Tuesday, June 9, 2009

The Night The Blog Turned Into Her Journal

This morning I baked bread with my friend, Elizabeth. I love Elizabeth and I love baking bread, so it was double good. Kids make everything crazy-fun and slightly fragmented; I kept forgetting how many cups of flour I'd added, forgetting to set the timer, forgetting what I was talking about in the middle of a sentence, forgetting to offer Elizabeth a glass of water.
But it was so great to have my kitchen full of playful babies, rattles and board books, occasional bursts of little boy energy, lunch crumbs, a dear friend, and the wholesome smell of baking bread. Every ingredient of the morning leavened me - especially Elizabeth's company. She is a treasure.

I know I've alluded to this fact before, but I won the friend lottery. At every turn I am inspired, touched, warmed, impressed, overwhelmed by the goodness and strength of the women around me. Their lives touch every part of mine. I love them; my heart is ever-expanding to hold the gratitude I feel for them.

Tonight we took a family walk. The air was thick and warm. Bugs everywhere. But it felt good to get out. And it was good to talk to Nate. Until the subject of relocation arose. I won't say anything else about that except that we would be wise to avoid that subject as it has a proven track record of spoiling pleasant walks.

I've been thinking a lot about time lately. How I spend it, how I manage it. If I have time for another endeavor. If I'm giving enough to the important things. How badly I want to take the time to be present, calm, immersed in my children. Henry is growing so fast, getting so big. I hate it as much as I love it. The finite-ness and rapidity of childhood weigh heavy on my heart, my heart that loves Goodnight Moon, magical little spaces, playrooms, mobiles, footed pajamas, morning snuggles, sippy cups, imaginary play, dress-ups, the clutter of toys in the bathtub and the hooded towels draped over the towel-bar, the collection of rocks and the pair of dusty sneakers by the backdoor. I'm even acquiring a soft-spot for velcro shoes, just because they usually mean there are little feet nearby (or a middle-aged nurse, or a grandpa).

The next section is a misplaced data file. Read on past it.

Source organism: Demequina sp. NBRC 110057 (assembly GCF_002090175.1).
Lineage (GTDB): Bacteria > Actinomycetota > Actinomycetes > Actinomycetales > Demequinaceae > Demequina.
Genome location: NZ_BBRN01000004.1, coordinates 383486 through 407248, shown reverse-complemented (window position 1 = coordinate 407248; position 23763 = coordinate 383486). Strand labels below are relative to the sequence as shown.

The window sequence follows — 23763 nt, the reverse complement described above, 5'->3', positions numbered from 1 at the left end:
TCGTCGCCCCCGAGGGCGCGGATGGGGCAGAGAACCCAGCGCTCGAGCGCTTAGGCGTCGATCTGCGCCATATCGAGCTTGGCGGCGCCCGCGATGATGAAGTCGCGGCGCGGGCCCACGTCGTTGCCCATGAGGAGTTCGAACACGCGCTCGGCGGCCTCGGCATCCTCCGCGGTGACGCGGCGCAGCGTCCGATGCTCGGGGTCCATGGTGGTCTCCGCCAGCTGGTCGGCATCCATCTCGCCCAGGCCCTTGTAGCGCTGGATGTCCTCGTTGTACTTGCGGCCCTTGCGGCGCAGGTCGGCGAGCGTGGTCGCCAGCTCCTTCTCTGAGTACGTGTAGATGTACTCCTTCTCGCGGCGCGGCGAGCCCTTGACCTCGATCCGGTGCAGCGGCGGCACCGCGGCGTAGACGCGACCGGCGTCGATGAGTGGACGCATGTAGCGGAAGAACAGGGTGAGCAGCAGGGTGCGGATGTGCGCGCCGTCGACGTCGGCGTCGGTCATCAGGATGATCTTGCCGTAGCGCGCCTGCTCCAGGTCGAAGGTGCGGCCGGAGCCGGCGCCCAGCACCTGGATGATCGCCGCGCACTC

I guess I'm just thinking out loud, yielding to introspection. I know I can't be a perfect mom; I'm getting good (almost perfect :) at letting go of perfection; the evidence is piled in my kitchen sink and strewn over the living room floor. I liked what CJane said about her mom, that "Her sacrifice came from giving up pride in the holy mother quest. And she didn’t wear motherhood like it was Sainthood–she wore it like a smart pair of Nine West shoes." My quest isn't for perfection (I know that can only be as deep as a pretense) or sainthood -- just good enough. Darn good, maybe?

Mostly, I just don't want to look back and think "I was distracted. I missed out."
And I wonder (daily) how to keep that from happening. And if I can do it without feeling one-dimensional.


  1. Let me blot the tears from my eyes first. Okay, now I can tell you what a wonderful mom, friend and example you are to all of us. I love the quote you shared from C Jane. I wonder if I'd be a better or worse mother if there was no one watching me. Hmmm... I guess there always is someone watching and it is Him that I should always seek to please as a mother and a wife.

  2. Gosh I wish I had a clever comment. These are things that I think about all the time too. I guess maybe we all do? Except the part about perfection...I have never had too hard a time letting dishes pile up;) But I do think a lot about how I spend my time, and both loving and hating Avery growing up, and trying to not get distracted. Great post.

  3. Thank you for your ever honest thoughts, Em. The world would be a far sweeter place if all young mothers could be as thoughtful and introspective as you. I think you're lovely.

  4. Emily thank you for sharing your honest and revealing thoughts. I see your goodness, all the way through to your core. And I appreciate your words so much!

  5. Beautiful post emily. I feel the same way about things. I need to be more present, but I don't know how.